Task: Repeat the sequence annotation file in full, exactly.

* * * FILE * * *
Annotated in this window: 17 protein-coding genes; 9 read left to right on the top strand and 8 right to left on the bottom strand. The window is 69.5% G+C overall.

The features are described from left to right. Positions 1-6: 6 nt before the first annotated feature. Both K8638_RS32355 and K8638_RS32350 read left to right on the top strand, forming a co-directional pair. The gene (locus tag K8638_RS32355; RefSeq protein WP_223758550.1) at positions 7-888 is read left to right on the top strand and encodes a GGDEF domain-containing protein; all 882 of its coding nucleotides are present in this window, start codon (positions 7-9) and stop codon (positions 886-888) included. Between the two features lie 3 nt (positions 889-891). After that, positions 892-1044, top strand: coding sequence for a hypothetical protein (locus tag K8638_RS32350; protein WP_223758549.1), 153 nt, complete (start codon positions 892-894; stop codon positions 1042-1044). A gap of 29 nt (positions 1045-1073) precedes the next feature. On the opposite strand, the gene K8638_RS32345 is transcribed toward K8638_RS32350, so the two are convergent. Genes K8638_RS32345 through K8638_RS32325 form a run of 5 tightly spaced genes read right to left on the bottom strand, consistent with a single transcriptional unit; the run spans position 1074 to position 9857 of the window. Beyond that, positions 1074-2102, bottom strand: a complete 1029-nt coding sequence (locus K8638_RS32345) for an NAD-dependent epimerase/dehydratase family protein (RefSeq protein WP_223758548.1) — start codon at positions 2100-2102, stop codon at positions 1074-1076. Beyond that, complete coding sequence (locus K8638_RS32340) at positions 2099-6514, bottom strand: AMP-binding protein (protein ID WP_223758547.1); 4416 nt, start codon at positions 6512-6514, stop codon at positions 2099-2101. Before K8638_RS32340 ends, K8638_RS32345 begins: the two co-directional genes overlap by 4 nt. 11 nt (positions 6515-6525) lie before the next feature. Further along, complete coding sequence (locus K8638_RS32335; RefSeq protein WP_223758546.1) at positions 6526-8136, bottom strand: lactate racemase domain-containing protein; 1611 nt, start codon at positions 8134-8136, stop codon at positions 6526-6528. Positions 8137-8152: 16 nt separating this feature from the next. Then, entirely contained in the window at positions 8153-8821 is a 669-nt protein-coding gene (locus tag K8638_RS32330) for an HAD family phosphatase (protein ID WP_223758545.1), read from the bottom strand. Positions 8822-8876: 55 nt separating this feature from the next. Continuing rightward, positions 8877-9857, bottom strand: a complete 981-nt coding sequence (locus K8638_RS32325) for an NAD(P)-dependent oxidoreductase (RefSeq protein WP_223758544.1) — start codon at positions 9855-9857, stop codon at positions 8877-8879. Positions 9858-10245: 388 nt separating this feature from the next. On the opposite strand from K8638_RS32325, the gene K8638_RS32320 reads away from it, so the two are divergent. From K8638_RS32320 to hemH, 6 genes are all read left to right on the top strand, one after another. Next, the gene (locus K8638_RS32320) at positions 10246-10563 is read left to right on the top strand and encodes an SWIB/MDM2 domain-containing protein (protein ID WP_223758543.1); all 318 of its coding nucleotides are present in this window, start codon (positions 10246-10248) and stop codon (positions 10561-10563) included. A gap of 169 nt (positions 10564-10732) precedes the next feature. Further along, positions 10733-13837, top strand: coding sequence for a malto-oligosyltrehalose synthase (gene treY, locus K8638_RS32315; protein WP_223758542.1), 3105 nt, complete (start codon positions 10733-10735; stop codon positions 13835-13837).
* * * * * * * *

Annotated in this window: 17 protein-coding genes; 9 read left to right on the top strand and 8 right to left on the bottom strand. The window is 69.5% G+C overall.

The features are described from left to right. Positions 1-6: 6 nt before the first annotated feature. Both K8638_RS32355 and K8638_RS32350 read left to right on the top strand, forming a co-directional pair. The gene (locus tag K8638_RS32355; RefSeq protein WP_223758550.1) at positions 7-888 is read left to right on the top strand and encodes a GGDEF domain-containing protein; all 882 of its coding nucleotides are present in this window, start codon (positions 7-9) and stop codon (positions 886-888) included. Between the two features lie 3 nt (positions 889-891). After that, positions 892-1044, top strand: coding sequence for a hypothetical protein (locus tag K8638_RS32350; protein WP_223758549.1), 153 nt, complete (start codon positions 892-894; stop codon positions 1042-1044). A gap of 29 nt (positions 1045-1073) precedes the next feature. On the opposite strand, the gene K8638_RS32345 is transcribed toward K8638_RS32350, so the two are convergent. Genes K8638_RS32345 through K8638_RS32325 form a run of 5 tightly spaced genes read right to left on the bottom strand, consistent with a single transcriptional unit; the run spans position 1074 to position 9857 of the window. Beyond that, positions 1074-2102, bottom strand: a complete 1029-nt coding sequence (locus K8638_RS32345) for an NAD-dependent epimerase/dehydratase family protein (RefSeq protein WP_223758548.1) — start codon at positions 2100-2102, stop codon at positions 1074-1076. Beyond that, complete coding sequence (locus K8638_RS32340) at positions 2099-6514, bottom strand: AMP-binding protein (protein ID WP_223758547.1); 4416 nt, start codon at positions 6512-6514, stop codon at positions 2099-2101. Before K8638_RS32340 ends, K8638_RS32345 begins: the two co-directional genes overlap by 4 nt. 11 nt (positions 6515-6525) lie before the next feature. Further along, complete coding sequence (locus K8638_RS32335; RefSeq protein WP_223758546.1) at positions 6526-8136, bottom strand: lactate racemase domain-containing protein; 1611 nt, start codon at positions 8134-8136, stop codon at positions 6526-6528. Positions 8137-8152: 16 nt separating this feature from the next. Then, entirely contained in the window at positions 8153-8821 is a 669-nt protein-coding gene (locus tag K8638_RS32330) for an HAD family phosphatase (protein ID WP_223758545.1), read from the bottom strand. Positions 8822-8876: 55 nt separating this feature from the next. Continuing rightward, positions 8877-9857, bottom strand: a complete 981-nt coding sequence (locus K8638_RS32325) for an NAD(P)-dependent oxidoreductase (RefSeq protein WP_223758544.1) — start codon at positions 9855-9857, stop codon at positions 8877-8879. Positions 9858-10245: 388 nt separating this feature from the next. On the opposite strand from K8638_RS32325, the gene K8638_RS32320 reads away from it, so the two are divergent. From K8638_RS32320 to hemH, 6 genes are all read left to right on the top strand, one after another. Next, the gene (locus K8638_RS32320) at positions 10246-10563 is read left to right on the top strand and encodes an SWIB/MDM2 domain-containing protein (protein ID WP_223758543.1); all 318 of its coding nucleotides are present in this window, start codon (positions 10246-10248) and stop codon (positions 10561-10563) included. A gap of 169 nt (positions 10564-10732) precedes the next feature. Further along, positions 10733-13837, top strand: coding sequence for a malto-oligosyltrehalose synthase (gene treY, locus K8638_RS32315; protein WP_223758542.1), 3105 nt, complete (start codon positions 10733-10735; stop codon positions 13835-13837).